Kerry's '73 Restoration - Part Four

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Well, it's time to start on the body. First thing I did was pull the front bumper, grill and hood. This dang thing is heavy. I bet the hood weighs 100 lbs and the bumper/grill assembly must be at least 150! Good thing my son was around or I would have had to get creative, probably using an engine hoist with some rope to carry the weight. Slow and cumbersome but preferable to dropping something and denting it or even worse denting me.

The bumper on these beasts is held on by 8 bolts. Two each on the frame and one that angles over just below the turn signal. When it still would not come off, I got my flashlight out and looked for the hidden bolts because there is always at least one...and there it is, behind the turn signal light. Up at the top in the photo in the center. You really have to get down below it to see it. If you are observant, you will notice in this photo that the whole fender assembly is shoved over to the right about 1/2 inch

By the way, the absolute BEST way to keep track of small parts is to put them in zip lock bags and write on them with a permanent marker. Works great and is cheap. I found a bunch of zip locks at a salvage tool place for little of nothing.

baggie.jpg (33k)

It's raining so I pulled in the 'new' fender in the shop so it would dry off and I could get a look at it. Hummmm it looks pretty bad when you look at it from the bottom. There is quite a bit cancer down low behind the wheel well. On the other hand, the original fender is very solid except for damage in front of the wheel well.

rot.jpg (33k)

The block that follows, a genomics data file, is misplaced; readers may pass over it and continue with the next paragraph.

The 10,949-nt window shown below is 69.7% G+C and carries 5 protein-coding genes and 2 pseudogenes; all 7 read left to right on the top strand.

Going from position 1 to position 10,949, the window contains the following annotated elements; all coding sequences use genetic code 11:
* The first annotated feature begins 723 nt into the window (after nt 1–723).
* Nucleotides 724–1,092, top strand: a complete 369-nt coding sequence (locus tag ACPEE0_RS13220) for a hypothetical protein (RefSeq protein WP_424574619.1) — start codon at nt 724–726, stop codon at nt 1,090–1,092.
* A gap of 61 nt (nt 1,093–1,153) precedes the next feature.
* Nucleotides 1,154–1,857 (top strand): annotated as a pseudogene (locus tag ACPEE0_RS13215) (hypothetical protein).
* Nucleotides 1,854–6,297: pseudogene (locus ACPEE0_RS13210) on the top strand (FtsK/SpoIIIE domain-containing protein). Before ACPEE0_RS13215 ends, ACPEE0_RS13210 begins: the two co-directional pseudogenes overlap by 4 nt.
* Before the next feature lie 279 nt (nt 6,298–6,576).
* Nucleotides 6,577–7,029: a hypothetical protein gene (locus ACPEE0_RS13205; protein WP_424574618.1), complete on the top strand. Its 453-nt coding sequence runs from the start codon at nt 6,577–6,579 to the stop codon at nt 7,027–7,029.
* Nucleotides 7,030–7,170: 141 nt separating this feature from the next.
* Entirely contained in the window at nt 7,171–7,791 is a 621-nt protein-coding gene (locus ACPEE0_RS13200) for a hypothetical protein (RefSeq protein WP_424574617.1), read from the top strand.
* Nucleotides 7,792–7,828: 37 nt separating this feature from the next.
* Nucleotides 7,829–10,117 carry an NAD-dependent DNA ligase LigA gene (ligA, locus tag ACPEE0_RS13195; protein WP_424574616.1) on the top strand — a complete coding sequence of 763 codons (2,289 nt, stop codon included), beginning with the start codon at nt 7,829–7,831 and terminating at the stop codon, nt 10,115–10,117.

My original idea was to just swap the fender but as I look at it it seems better to cut off the part I need and weld it in. Here you can see what I wanted to do. The black line is where the rough cut will be. The photo doesn't look straight but it was.

cutfront.jpg (33k)

There are several ways to cut a fender off:

- Torch like I used in the junk yard...lots of heat, warpage, and uneven edges

- Cut off disk in a air powered die grinder...good but very slow, even with lots of air.

- Sawsall or saber well but can warp the metal and also has problems with bracing and compound curves.

- will die of old age and the rust will overtake the car before you finish the cut.

- Cut off disk for a small solution I've found. The Home Depot has a 10 pack of blades for my 4 inch grinder for 5 bucks. Buy several packs, they don't last long but they sure make the cuts fast.

grinder.jpg (33k)

Note how think the disk is...about 1/16 inch. You can see a sheet of plastic covering the engine compartment. These things throw A LOT of sparks. Safety glasses are a MUST. DON'T be stupid! You can get cheap goggles for a buck a pair if you look around. When I find some on sale I buy a dozen or so. They keep. Don't EVER think that you'll do without because it's just a small cut. Those are the ones that cost you your eye!

I also have some cut off disks for my 4 1/2 inch grinder but they are nearly 1/8 inch thick and do not cut anywhere as fast. Also very handy is a sheet metal cutter in an air hammer. I used this to make the rough cut and also to pry the inner panels apart so I could cut the spot welds off with the cut off wheel.

airchisel.jpg (33k)

After an hour or so I had the cut made. I decided to leave the inner bracing because it was much more solid than the donor fender which was rusty. I just cut the spot welds out. I also used the cut off wheel to cut about 1/4 inch down inside the fender lip. I'll cut the replacement part to slip right in . When welded and some filler it will be perfect. Below is the cut off front piece.

cutoff1.jpg (33k)

No going back now!

Next Chapter...

Kerry's '73 Restoration Saga Main...

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